I love to write, but writing scares me. I never feel like I really know what I’m doing. I’m a big fraud.
Since breaking into the business in 2008, I’ve published eight picture books, all of which I illustrated. Three of them I wrote and illustrated. I’ve sold a lot of books. I’ve won some awards. I’ve gotten some good reviews. It’s been an exciting ride.
Luckily, they haven’t found me out yet, I guess.
During this time I’ve met a lot of other authors and illustrators. It’s been comforting to learn that most of us share the same insecurities. You’d be surprised how many of us think we’re one bad sentence, or one bad drawing away from being exposed as the frauds we really are. We’re an odd bunch.
I haven’t always been very good at plotting. In fact, I’ve wasted a lot of time on plotless messes. I’ve learned the hard way the importance plotting. I’ve also learned from getting to know so many authors and illustrators that we each have our different ways of doing things. One thing I’ve noticed most of the successful ones have in common is that they plot their stories with words or drawings and sometimes both.
Although I’m no authority on the subject, I have somehow managed to find an idiosyncratic technique of plotting a picture book that works for me. You might want to try it yourself. All you need is your imagination and access to Post-its.
Begin with a three or four sentence summary of your story. Imagine it’s the blurb on the jacket sleeve of your book.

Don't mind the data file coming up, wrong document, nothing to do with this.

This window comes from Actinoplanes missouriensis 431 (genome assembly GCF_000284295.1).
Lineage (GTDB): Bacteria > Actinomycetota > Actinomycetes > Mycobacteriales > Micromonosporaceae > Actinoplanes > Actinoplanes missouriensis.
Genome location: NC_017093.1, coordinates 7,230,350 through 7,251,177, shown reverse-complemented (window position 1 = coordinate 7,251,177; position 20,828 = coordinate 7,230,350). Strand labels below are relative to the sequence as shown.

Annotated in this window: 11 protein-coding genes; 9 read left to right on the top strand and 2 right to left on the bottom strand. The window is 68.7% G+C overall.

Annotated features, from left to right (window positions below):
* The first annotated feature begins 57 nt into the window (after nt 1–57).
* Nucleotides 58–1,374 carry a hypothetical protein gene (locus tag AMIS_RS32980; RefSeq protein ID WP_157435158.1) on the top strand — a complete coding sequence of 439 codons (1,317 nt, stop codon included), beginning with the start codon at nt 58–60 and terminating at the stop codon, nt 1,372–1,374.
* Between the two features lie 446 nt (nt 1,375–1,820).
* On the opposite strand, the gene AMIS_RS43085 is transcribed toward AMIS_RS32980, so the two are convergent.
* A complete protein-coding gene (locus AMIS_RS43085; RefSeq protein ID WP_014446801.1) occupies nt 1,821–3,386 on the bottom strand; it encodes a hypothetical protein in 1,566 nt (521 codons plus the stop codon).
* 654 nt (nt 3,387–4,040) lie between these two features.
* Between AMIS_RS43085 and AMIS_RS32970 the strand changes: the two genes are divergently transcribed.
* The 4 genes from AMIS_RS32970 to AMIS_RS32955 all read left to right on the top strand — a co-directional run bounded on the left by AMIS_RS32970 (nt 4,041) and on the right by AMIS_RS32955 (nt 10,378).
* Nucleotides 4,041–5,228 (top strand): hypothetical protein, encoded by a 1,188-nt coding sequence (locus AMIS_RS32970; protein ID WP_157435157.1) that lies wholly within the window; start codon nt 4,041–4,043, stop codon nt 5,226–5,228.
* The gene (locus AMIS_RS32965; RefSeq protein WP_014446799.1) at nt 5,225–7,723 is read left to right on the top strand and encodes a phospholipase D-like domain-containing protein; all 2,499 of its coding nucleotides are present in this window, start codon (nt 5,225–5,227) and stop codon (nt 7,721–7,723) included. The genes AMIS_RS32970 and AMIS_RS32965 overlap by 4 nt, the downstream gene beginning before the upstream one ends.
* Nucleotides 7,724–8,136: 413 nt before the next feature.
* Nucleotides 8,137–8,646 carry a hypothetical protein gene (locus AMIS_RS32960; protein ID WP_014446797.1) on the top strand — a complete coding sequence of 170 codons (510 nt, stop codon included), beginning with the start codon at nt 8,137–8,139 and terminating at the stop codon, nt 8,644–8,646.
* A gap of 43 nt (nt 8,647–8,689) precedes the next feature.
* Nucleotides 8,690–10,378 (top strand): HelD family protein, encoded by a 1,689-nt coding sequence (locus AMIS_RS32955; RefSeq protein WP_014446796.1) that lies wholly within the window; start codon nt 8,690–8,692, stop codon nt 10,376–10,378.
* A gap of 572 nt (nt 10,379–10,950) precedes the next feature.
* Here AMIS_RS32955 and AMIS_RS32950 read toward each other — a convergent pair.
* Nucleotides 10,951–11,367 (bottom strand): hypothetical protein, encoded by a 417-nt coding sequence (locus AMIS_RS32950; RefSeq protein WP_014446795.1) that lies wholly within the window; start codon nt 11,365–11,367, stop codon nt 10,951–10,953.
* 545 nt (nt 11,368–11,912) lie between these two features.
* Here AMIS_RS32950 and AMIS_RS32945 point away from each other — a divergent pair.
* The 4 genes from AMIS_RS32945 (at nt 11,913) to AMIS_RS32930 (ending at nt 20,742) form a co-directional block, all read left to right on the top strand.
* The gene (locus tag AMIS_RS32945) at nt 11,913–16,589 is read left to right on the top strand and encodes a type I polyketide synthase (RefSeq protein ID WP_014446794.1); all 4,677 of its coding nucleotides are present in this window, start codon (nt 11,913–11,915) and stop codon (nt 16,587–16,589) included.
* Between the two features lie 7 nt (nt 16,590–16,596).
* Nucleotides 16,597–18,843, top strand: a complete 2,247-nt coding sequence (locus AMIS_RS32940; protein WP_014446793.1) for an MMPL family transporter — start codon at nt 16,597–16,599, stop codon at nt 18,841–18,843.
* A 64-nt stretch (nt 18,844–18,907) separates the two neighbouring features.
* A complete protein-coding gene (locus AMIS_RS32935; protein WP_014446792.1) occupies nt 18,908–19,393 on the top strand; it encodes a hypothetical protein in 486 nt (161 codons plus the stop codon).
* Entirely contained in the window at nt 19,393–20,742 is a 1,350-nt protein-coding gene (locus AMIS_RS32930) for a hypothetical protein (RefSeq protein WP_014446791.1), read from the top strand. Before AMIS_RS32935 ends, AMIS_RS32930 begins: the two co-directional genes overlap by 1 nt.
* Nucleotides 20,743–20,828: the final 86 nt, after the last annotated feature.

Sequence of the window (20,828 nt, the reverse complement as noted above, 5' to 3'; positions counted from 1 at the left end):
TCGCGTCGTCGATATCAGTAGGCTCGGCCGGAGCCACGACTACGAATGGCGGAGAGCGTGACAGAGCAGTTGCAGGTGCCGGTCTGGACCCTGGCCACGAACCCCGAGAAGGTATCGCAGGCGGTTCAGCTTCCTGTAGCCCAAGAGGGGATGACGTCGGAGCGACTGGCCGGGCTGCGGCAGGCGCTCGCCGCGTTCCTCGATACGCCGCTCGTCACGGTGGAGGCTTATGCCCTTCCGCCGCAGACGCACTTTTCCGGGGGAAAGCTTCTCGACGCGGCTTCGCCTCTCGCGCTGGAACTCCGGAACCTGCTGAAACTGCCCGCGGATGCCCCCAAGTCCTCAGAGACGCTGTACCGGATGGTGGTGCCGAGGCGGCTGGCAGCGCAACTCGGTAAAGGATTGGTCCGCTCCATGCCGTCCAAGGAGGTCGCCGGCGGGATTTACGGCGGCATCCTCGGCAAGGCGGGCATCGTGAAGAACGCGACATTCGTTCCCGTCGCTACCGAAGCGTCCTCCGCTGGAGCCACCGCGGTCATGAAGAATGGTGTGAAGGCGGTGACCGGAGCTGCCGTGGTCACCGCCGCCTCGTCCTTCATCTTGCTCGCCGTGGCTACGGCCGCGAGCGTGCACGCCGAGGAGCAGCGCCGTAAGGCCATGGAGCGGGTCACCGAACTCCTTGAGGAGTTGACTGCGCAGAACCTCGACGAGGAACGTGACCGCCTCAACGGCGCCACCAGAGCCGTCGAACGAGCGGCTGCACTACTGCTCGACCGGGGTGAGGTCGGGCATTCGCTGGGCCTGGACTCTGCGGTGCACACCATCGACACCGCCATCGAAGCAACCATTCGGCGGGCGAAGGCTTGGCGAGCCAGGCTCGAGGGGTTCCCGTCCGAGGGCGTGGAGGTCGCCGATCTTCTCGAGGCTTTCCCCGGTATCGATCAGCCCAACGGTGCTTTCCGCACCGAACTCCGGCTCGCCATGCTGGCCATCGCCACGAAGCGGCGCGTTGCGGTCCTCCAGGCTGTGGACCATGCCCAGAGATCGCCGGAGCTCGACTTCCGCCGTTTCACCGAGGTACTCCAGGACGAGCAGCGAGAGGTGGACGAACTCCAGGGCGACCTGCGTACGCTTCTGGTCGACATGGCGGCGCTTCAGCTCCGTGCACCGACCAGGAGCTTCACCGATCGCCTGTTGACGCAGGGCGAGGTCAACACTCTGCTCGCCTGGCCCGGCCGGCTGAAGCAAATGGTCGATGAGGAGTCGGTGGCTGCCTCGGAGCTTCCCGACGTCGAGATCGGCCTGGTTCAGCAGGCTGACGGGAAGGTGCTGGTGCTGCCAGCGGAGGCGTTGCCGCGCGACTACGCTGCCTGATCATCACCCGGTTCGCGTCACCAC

Next write a quick first draft of this story. Try to visualize the scenes as you write. Listen for the voices of the characters. For visual variety try to place the story in different settings. Don’t describe with words what you can show with pictures. Make illustration notes as you write. (They’ll come in handy during the next phase) Most important is to get it all down in one fell swoop.
Next go through your manuscript and make notes about which images will appear on which page. This is the rough pagination. Most picture books are thirty-two pages. Some forty. (Leave blank about six pages for the endpapers, the copyright page and title pages.) As you’re deciding which image will go on which page, try to imagine the turning of the page. The page turn is crucial.
In the pagination stage it’ll become obvious right away if the story needs to be lengthened or shortened. Go back and lengthen or shorten the story and repeat the pagination process before proceeding to next stage. With each step, distil your story down to the bare essentials. Get rid of any words that aren’t necessary. Imagine reading it aloud to a kindergartener. Imagine the kindergartener trying to read it. Always remember your reader.
There is always a LOT of going back and forth in the process of plotting a picture book. It’s like putting together a puzzle. Try this piece here, if it doesn’t fit, try it another way…
Now we bring in the Post-its that I mentioned earlier. This is where the visual plotting begins in earnest. On a large drafting table — or on the wall—lay out your Post-its like this: